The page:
Bridge Building & Invitations


I tend to be pretty competitive, but not with everyone.

When it comes to those close to my heart … I let a lot slide.

In those relationships, love is always more important than winning.

That’s not to say I don’t feel disappointment, I just try not to linger there too long.

I can be a relentless bridge builder when a misunderstanding threatens a relationship.

But it doesn’t always work and it’s no good pushing too hard.

Sometimes all I can do is build a bridge and offer an invitation to the other side.

After that, I let go.

How do you handle disappointment in relationships. 

Building A Bridge – Book By Book

Artist Under The Respryn Bridge - Cornwall

Some people are natural bridge builders. They see an obstacle and look for ways to overcome it. Sometimes they work alone and sometimes they come together to do a greater good. There’s a lot of chat on the internet now about a book that can save lives. It’s a collection of essays from a few people I read regularly and a good many more that are new to me.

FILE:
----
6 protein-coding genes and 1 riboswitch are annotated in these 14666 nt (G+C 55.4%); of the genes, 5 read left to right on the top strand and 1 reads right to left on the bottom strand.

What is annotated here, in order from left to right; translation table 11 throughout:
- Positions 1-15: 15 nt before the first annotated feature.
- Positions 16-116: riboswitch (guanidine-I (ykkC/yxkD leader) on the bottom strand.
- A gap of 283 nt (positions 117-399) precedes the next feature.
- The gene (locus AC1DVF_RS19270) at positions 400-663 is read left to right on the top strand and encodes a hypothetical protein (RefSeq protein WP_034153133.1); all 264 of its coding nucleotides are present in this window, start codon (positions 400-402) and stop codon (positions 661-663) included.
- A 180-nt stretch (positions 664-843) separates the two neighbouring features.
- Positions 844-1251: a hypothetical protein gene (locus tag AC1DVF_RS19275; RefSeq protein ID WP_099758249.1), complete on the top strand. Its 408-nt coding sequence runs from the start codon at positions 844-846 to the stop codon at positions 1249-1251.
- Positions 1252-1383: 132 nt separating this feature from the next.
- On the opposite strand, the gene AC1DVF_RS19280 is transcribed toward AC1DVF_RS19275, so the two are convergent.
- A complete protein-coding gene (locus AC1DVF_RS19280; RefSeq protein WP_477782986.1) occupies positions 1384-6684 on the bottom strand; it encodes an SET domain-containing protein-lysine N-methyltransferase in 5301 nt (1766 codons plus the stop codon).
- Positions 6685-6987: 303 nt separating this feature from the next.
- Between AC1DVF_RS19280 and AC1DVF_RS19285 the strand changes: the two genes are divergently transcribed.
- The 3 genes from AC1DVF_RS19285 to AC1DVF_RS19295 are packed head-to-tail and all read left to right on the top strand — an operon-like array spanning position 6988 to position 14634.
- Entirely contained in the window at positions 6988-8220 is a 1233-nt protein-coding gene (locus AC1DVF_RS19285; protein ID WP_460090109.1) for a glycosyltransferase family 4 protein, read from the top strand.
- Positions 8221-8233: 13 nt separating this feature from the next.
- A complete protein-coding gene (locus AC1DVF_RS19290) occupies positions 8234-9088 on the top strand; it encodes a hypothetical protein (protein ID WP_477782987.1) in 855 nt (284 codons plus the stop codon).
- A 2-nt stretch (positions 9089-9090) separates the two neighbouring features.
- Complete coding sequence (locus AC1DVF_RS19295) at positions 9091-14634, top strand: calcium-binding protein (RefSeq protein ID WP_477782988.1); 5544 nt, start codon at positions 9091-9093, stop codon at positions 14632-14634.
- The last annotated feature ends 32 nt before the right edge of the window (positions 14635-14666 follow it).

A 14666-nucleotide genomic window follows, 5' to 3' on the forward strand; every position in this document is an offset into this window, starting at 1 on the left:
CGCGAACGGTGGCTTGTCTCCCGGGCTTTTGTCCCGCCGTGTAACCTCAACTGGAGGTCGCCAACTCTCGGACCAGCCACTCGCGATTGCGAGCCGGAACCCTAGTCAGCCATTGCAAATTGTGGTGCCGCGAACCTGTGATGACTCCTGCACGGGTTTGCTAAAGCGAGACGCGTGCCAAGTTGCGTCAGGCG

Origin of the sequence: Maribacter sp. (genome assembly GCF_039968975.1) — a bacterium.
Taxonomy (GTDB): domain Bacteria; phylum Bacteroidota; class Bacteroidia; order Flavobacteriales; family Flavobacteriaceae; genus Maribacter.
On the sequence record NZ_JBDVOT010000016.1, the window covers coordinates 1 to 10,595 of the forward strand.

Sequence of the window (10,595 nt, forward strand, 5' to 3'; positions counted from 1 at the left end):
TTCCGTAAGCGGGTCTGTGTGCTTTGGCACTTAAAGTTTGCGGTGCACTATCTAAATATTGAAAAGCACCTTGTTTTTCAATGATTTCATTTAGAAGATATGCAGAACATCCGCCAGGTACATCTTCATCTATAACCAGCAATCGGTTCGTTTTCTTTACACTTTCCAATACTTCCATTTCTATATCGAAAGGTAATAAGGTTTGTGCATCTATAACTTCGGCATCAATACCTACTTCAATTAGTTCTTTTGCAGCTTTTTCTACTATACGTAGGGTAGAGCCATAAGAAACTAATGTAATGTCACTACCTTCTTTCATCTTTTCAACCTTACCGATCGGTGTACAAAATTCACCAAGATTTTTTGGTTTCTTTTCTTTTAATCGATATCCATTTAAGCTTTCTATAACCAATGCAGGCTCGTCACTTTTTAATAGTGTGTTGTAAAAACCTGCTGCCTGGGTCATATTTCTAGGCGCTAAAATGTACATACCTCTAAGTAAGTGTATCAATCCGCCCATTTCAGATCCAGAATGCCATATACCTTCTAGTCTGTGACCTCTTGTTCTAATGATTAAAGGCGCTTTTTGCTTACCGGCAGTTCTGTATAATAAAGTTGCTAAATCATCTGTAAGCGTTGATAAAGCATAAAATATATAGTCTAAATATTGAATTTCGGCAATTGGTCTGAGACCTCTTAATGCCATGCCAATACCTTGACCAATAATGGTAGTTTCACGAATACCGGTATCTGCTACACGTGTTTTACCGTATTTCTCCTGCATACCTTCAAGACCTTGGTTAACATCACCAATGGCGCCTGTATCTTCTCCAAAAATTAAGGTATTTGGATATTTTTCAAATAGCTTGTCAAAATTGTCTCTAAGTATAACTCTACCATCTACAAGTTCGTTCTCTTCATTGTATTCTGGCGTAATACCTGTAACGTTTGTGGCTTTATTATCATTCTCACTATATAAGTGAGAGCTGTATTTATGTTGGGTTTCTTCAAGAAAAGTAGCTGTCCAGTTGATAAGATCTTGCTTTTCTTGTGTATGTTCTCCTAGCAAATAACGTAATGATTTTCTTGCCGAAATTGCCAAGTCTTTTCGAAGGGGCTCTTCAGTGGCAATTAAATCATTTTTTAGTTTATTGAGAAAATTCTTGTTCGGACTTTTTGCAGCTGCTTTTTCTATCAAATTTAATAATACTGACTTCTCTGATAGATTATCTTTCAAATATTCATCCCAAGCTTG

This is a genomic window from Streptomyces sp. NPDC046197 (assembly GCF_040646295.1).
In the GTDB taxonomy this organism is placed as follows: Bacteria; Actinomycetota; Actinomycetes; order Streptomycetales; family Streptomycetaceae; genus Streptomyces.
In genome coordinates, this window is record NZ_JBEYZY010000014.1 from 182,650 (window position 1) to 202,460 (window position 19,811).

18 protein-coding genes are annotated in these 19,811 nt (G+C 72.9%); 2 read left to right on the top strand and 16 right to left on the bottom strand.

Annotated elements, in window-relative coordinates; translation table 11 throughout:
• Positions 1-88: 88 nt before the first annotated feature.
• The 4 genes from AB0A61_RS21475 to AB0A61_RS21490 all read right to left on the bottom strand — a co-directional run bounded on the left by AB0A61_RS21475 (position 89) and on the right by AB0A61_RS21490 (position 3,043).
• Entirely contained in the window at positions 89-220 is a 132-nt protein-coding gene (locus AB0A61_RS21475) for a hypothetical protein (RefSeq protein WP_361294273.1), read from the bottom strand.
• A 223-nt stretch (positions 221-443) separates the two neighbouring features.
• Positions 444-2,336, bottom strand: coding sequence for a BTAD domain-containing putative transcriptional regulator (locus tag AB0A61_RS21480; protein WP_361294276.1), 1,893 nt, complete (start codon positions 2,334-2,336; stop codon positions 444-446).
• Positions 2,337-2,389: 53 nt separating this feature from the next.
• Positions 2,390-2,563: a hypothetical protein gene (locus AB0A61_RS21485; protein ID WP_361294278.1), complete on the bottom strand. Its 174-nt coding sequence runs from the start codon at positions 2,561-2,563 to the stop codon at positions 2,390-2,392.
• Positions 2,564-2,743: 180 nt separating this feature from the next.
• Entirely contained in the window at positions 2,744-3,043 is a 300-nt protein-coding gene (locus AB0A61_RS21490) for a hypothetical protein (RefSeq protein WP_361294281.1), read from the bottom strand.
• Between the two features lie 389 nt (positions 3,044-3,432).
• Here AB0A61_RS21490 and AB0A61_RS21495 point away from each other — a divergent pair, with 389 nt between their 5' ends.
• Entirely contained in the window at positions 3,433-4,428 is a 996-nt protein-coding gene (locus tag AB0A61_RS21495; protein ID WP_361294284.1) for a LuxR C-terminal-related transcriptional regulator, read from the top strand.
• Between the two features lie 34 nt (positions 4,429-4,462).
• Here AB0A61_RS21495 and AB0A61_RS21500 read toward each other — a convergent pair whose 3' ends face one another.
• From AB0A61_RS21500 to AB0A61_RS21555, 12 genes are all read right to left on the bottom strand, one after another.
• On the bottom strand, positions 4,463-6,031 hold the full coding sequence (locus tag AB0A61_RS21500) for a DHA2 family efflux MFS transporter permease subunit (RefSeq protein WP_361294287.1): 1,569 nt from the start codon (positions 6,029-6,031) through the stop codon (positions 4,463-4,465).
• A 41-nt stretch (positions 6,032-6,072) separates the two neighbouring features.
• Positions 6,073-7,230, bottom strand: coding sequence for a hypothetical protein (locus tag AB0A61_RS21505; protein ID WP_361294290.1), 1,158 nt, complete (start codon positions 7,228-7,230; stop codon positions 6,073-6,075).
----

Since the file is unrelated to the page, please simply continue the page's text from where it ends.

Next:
More important for me than the 62 essays is the collective idea that by working together, we can make a change. Some days you need a reminder that the world is bigger than your little part of it. Some days you need a bridge.

Take a second to read what Brené Brown has to say, she may be part of the bridge’s foundation, but you can still be a stone in the arch that supports it.

Marco Polo describes a bridge, stone by stone.

“But which is the stone that support the bridge?” Kublai Khan asks.
“The bridge is not supported by one stone or another,” Marco answers, “ but by the line of the arch that they form.”

Kublai Khan remains silent, reflecting. Eventually, the Great Khan adds: “ Why do you speak to me of the stones? It is only the arch that matters to me!”

To which Polo retorts: “Without stones there is no arch”

~ Italo Calvino’s “Invisible Cities”